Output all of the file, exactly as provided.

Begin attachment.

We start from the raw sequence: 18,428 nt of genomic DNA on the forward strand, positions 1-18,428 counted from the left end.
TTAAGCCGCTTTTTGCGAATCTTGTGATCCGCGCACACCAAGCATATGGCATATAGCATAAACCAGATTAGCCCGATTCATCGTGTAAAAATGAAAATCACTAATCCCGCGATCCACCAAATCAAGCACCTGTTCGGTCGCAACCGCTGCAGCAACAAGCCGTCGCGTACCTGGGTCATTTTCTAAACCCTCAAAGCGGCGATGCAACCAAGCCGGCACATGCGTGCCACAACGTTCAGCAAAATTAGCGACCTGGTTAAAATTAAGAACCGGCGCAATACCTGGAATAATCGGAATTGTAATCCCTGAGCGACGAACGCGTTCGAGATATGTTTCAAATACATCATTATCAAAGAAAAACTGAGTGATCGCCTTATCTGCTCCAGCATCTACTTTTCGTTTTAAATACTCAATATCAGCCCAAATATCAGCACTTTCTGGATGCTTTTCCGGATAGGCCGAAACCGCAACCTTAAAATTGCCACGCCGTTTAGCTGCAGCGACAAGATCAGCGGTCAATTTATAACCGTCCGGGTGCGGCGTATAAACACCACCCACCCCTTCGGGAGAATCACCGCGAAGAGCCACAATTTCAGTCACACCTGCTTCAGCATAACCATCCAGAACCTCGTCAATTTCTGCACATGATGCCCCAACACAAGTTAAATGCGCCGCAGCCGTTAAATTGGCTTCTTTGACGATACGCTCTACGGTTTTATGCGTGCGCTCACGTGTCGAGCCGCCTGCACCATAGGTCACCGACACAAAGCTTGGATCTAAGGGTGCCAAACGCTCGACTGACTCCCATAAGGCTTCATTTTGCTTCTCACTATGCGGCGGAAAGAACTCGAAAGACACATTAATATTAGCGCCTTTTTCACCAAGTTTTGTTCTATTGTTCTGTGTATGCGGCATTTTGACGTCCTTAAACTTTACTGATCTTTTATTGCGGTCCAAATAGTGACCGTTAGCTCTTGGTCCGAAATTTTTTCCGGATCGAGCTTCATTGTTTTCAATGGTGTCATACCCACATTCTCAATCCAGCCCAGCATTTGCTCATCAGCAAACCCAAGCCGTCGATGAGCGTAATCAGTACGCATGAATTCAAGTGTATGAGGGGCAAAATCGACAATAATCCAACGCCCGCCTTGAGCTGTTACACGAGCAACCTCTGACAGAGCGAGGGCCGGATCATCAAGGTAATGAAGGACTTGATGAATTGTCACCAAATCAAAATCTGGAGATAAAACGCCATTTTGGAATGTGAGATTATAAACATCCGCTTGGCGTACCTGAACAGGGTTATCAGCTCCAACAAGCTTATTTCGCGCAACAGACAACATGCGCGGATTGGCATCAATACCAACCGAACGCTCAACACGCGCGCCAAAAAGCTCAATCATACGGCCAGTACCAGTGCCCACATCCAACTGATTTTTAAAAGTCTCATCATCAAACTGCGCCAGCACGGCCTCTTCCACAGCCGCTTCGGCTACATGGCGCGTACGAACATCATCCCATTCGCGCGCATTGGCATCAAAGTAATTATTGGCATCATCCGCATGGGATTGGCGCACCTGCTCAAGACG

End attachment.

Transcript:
We start from the raw sequence: 18,428 nt of genomic DNA on the forward strand, positions 1-18,428 counted from the left end.
TTAAGCCGCTTTTTGCGAATCTTGTGATCCGCGCACACCAAGCATATGGCATATAGCATAAACCAGATTAGCCCGATTCATCGTGTAAAAATGAAAATCACTAATCCCGCGATCCACCAAATCAAGCACCTGTTCGGTCGCAACCGCTGCAGCAACAAGCCGTCGCGTACCTGGGTCATTTTCTAAACCCTCAAAGCGGCGATGCAACCAAGCCGGCACATGCGTGCCACAACGTTCAGCAAAATTAGCGACCTGGTTAAAATTAAGAACCGGCGCAATACCTGGAATAATCGGAATTGTAATCCCTGAGCGACGAACGCGTTCGAGATATGTTTCAAATACATCATTATCAAAGAAAAACTGAGTGATCGCCTTATCTGCTCCAGCATCTACTTTTCGTTTTAAATACTCAATATCAGCCCAAATATCAGCACTTTCTGGATGCTTTTCCGGATAGGCCGAAACCGCAACCTTAAAATTGCCACGCCGTTTAGCTGCAGCGACAAGATCAGCGGTCAATTTATAACCGTCCGGGTGCGGCGTATAAACACCACCCACCCCTTCGGGAGAATCACCGCGAAGAGCCACAATTTCAGTCACACCTGCTTCAGCATAACCATCCAGAACCTCGTCAATTTCTGCACATGATGCCCCAACACAAGTTAAATGCGCCGCAGCCGTTAAATTGGCTTCTTTGACGATACGCTCTACGGTTTTATGCGTGCGCTCACGTGTCGAGCCGCCTGCACCATAGGTCACCGACACAAAGCTTGGATCTAAGGGTGCCAAACGCTCGACTGACTCCCATAAGGCTTCATTTTGCTTCTCACTATGCGGCGGAAAGAACTCGAAAGACACATTAATATTAGCGCCTTTTTCACCAAGTTTTGTTCTATTGTTCTGTGTATGCGGCATTTTGACGTCCTTAAACTTTACTGATCTTTTATTGCGGTCCAAATAGTGACCGTTAGCTCTTGGTCCGAAATTTTTTCCGGATCGAGCTTCATTGTTTTCAATGGTGTCATACCCACATTCTCAATCCAGCCCAGCATTTGCTCATCAGCAAACCCAAGCCGTCGATGAGCGTAATCAGTACGCATGAATTCAAGTGTATGAGGGGCAAAATCGACAATAATCCAACGCCCGCCTTGAGCTGTTACACGAGCAACCTCTGACAGAGCGAGGGCCGGATCATCAAGGTAATGAAGGACTTGATGAATTGTCACCAAATCAAAATCTGGAGATAAAACGCCATTTTGGAATGTGAGATTATAAACATCCGCTTGGCGTACCTGAACAGGGTTATCAGCTCCAACAAGCTTATTTCGCGCAACAGACAACATGCGCGGATTGGCATCAATACCAACCGAACGCTCAACACGCGCGCCAAAAAGCTCAATCATACGGCCAGTACCAGTGCCCACATCCAACTGATTTTTAAAAGTCTCATCATCAAACTGCGCCAGCACGGCCTCTTCCACAGCCGCTTCGGCTACATGGCGCGTACGAACATCATCCCATTCGCGCGCATTGGCATCAAAGTAATTATTGGCATCATCCGCATGGGATTGGCGCACCTGCTCAAGACG